Tag Archives: Litter picking

Keeping our Little Corner Cleaner

A mornings litter picking with Karen Beresford of Buxton Town Team litter picking group

Plastic bottles, crisp packets, bits of carpet, bathing towels, the plastic wrapping from a pair of swimming trunks, paper and of course drink cans, these were just some of the items of rubbish that we found on a recent litter pick at a local beauty spot.

I had joined Karen Beresford who runs the Buxton Town Team litter picking group, to spend a couple of hours tackling the never ending problem of litter that blights our towns and our countryside.

Though there is something satisfying in picking up litter, it is frustrating to think that people drop their trash and rubbish there in the first place. It is after all a beautiful, peaceful spot. In summer full of wildflowers and bird song.

But it does not seem to matter where you go, you will find discarded rubbish. Even providing bins does not always solve the problem. Whether it’s leaving the waste from a picnic or BBQ, or throwing bottles and plastic from a vehicle, it seems as if some people just don’t care.

Out of sight out of mind, and anyway someone else will pick it up.

We cleared two big sacks of rubbish from the site. So now at least for a little while it is free of discarded plastic and wrappers. And walking there will be a pleasanter experience.

We decide that as there was still time we would tackle a small section of the Tongue lane industrial estate. This was littering on a different scale.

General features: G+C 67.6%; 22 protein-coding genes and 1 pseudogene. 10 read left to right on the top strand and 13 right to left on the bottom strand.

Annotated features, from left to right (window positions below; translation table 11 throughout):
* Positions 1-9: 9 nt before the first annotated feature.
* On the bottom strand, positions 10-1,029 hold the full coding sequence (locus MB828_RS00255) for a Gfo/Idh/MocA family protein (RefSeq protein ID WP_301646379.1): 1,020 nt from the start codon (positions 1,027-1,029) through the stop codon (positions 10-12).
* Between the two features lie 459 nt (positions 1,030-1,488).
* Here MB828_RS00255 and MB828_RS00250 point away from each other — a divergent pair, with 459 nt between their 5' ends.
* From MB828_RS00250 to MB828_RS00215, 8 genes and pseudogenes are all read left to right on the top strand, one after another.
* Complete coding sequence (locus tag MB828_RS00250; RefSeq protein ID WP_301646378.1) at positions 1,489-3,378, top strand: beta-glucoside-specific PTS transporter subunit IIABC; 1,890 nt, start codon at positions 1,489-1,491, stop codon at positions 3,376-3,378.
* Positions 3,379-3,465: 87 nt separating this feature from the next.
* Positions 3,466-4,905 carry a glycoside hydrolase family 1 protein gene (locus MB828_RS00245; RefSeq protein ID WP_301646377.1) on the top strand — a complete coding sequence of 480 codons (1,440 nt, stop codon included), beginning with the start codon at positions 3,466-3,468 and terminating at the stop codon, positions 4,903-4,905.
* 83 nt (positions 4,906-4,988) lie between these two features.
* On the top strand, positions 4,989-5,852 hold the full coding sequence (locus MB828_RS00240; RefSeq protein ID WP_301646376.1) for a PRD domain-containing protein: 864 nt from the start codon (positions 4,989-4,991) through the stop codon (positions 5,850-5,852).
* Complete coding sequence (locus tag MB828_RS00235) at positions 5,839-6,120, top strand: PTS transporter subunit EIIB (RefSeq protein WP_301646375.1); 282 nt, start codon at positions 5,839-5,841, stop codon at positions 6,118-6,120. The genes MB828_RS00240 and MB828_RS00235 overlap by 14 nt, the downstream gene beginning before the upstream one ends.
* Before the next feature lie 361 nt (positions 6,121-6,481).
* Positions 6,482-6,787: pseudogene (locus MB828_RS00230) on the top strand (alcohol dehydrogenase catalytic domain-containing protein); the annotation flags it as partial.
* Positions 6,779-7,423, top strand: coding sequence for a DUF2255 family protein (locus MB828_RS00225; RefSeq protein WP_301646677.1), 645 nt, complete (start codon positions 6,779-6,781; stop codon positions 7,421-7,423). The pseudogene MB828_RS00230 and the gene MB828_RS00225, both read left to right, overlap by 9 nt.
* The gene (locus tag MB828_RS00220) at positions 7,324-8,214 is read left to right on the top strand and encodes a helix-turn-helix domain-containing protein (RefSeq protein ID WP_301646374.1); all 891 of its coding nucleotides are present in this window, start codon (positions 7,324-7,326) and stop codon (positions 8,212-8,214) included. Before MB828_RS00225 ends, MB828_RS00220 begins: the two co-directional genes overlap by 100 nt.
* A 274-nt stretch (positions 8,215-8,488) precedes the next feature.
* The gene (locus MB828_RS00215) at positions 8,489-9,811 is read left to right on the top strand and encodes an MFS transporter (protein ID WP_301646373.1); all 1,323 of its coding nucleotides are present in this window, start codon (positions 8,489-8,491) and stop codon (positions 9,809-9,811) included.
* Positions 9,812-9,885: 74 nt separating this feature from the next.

As well as the usual items, there were bits of engine, oil containers, nappies wrapped in plastic bags and half full bottles of liquid. Plastic sheeting lay discarded on a patch of ‘waste ground’, and shreds of plastic bag caught by the wind lay twisted round the stunted bushes.

We could only scratch the surface. There is still much more to be done as you can see from the photos above.

I could not help wondering if this little patch of waste ground could be put to much better use. Planted with fruit trees, perhaps part of Transition Buxton’s urban orchard scheme, and wildflowers to attract bees, butterflies and other insects, and a bench, it could become a little haven of tranquillity,somewhere to sit and have a sandwich, or just to relax from all the hurly burly around you.

One for the Urbitat project perhaps?

Karen is always glad to hear from new
enthusiastic litter pickers and you can contact
her by email stoop.farm@icloud.com

Places and Spaces

Litter Picking Lovers Leap

Man handling the shower base

The name Lovers Leap conjures up romantic and perhaps tragic associations. Once a popular spot with Victorian couples, it is less visited now and it is true that the years have rolled by without anyone paying much attention to the condition of this secluded beauty spot located just outside Buxton.

Even so, members of Buxton Civic Association where stunned by the tide of rubbish they encountered when they surveyed the site earlier this year. Both the gorge itself and the slopes above the western cliff-face were strewn not only with bottles and cans but also bits of car bodywork, dumped kitchen appliances and building materials.